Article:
But he said he was “dismayed” at prominent people, “especially conservatives on the far right,” who apparently hadn’t read his work but rather just the tweets about it.

“The main ongoing factual problem is that they keep saying these are taxpayer-funded flights or, worse, taxpayer-funded ‘charter flights,’” he wrote. “What do you do except constantly correct the errors?”

How Parole Has Changed The Border

Advocates for the program say its “carrot and stick” incentives — rewards for those who follow the rules and penalties for those who break them — work together to decrease the rate of border crossings.

For one thing, the parole program is not available to migrants who previously sought to cross the Panama, Mexico or U.S. borders without authorization. Cubans and Haitians are also ineligible if they are intercepted at sea while trying to enter the United States. Also, at the same time the administration announced the parole program in January, it announced an agreement with the Mexican government allowing the monthly expulsion to Mexico of up to 30,000 migrants from Cuba, Haiti, Nicaragua and Venezuela who failed to follow a legal pathway into the United States.

Separately, the Biden administration has pursued a policy called Circumvention of Lawful Pathways to allow for expedited removal of asylum seekers who cross the border unlawfully or who did not seek asylum in another country before arriving at the border.

On the flip side, unlike people who cross the southern border seeking asylum, parole beneficiaries can apply for work permits upon entry rather than wait 180 days. And Cubans who participate in the program could eventually find a pathway to citizenship through the 1966 Cuban Adjustment Act.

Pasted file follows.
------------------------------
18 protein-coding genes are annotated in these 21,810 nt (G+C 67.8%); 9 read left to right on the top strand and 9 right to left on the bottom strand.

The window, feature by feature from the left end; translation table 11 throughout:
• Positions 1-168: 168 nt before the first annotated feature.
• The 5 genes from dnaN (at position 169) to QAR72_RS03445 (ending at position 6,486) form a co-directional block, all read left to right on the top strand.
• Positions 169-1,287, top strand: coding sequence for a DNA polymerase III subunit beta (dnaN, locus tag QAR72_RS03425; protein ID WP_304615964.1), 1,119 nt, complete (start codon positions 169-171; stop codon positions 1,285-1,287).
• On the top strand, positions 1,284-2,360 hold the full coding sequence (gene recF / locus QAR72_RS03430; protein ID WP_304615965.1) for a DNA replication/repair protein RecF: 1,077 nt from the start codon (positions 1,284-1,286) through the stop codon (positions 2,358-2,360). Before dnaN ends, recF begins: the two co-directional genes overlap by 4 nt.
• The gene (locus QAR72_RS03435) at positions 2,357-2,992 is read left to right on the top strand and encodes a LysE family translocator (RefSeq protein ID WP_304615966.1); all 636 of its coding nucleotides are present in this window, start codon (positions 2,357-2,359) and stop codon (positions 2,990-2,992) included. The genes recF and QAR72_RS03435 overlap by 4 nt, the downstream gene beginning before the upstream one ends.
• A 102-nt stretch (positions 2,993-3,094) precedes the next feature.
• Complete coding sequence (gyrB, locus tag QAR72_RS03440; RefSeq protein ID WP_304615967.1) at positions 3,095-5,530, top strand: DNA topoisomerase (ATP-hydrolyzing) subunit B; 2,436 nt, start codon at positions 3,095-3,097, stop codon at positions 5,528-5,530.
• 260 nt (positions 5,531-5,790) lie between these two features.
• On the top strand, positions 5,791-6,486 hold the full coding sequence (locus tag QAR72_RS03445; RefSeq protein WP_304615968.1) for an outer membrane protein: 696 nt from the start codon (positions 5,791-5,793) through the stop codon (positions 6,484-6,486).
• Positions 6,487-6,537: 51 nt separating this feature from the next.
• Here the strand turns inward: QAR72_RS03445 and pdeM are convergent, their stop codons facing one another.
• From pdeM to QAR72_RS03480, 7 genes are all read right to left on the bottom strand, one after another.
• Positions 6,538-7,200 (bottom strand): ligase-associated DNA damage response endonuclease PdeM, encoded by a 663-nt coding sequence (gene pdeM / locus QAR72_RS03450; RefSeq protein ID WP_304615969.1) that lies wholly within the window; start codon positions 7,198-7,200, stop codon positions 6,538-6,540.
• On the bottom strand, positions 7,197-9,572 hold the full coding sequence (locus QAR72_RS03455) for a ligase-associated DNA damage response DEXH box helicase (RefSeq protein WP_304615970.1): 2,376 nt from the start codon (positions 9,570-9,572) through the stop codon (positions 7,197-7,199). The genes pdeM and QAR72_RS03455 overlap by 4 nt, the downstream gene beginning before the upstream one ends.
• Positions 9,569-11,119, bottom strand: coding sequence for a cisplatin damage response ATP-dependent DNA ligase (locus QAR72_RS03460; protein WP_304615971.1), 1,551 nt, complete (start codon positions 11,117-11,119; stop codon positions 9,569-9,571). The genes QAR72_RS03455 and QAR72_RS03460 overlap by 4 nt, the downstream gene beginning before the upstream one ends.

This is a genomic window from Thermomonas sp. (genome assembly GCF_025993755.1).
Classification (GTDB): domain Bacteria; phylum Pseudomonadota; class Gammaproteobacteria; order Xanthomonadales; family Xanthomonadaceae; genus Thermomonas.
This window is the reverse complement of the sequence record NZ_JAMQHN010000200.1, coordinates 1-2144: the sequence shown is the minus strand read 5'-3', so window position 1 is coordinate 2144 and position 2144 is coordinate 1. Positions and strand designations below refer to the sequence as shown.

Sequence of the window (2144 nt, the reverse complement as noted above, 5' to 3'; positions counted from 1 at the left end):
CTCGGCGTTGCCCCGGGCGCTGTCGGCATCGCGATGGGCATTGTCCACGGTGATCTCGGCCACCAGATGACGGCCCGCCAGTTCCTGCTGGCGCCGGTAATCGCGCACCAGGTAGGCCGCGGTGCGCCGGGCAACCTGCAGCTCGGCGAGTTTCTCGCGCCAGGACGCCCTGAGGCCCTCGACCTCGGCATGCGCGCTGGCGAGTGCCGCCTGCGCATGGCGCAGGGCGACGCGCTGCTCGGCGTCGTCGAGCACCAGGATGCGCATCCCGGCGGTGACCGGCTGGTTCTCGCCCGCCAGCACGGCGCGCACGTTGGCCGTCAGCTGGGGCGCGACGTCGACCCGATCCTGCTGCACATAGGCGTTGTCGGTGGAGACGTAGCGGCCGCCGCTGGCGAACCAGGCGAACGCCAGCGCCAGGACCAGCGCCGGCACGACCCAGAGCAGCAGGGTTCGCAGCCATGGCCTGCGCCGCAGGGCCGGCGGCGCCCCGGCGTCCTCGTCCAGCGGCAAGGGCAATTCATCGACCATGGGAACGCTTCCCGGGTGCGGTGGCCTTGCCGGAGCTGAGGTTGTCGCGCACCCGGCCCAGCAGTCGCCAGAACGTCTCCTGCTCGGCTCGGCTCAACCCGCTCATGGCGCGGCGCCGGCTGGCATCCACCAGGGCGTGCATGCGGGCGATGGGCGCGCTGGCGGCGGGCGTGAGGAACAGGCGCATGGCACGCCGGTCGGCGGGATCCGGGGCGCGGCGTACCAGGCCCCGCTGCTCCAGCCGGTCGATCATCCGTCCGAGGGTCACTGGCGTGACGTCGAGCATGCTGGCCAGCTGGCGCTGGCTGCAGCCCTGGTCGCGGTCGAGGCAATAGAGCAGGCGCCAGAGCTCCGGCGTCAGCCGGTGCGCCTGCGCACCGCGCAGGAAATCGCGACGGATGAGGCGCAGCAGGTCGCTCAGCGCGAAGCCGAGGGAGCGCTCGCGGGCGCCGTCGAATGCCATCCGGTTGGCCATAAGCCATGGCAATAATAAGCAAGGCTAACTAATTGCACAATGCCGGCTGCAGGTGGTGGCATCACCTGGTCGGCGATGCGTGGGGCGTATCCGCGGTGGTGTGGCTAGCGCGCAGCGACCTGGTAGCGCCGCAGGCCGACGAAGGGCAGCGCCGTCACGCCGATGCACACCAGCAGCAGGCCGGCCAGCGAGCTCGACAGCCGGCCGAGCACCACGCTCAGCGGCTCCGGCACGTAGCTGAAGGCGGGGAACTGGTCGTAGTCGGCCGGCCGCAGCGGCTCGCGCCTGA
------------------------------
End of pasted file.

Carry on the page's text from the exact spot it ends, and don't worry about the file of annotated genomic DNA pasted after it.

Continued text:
In May 2023, the conservative Manhattan Institute observed that in the first four months after the Biden administration instituted the Venezuelan parole program in October 2022, there had been a 95% reduction in border encounters of Venezuelans. The effect was similar for Cubans, Haitians and Nicaraguans after the program was expanded in January, according to the report.

“Parole programs were more effective at reducing illegal immigration than Title 42 [the pandemic health authority that allowed the government to turn away asylum seekers at the border] because they substantially reduced total immigration by the hundreds of thousands, and shifted immigration to a legal route,” the report’s author, Daniel Di Martino wrote, concluding, “You could say that the Biden parole programs are an immigration restrictionism dream.”

Early dramatic drops in border encounters have leveled off a bit since then, but numbers still show the program has successfully decreased overall numbers of border crossings between ports of entry from the four countries in the program.

“The program has successfully lowered irregular crossings,” Reichlin-Melnick said, granting that the number of people showing up at the border from CHNV counties has fluctuated over time.

A federal judge recently agreed: In January, just a few weeks after the parole program was announced, a group of red states led by Texas sued to stop it in federal court, arguing that the Biden administration had “effectively created a new visa program” and that the program’s beneficiaries would be a burden on state resources. Last month, a Trump-nominated federal judge ruled against them, writing that the states lacked standing to sue in part because the number of people entering the United States from the four countries in question had “dramatically decreased” after the parole program’s implementation.

The states challenging the Biden administration have indicated they will appeal the decision.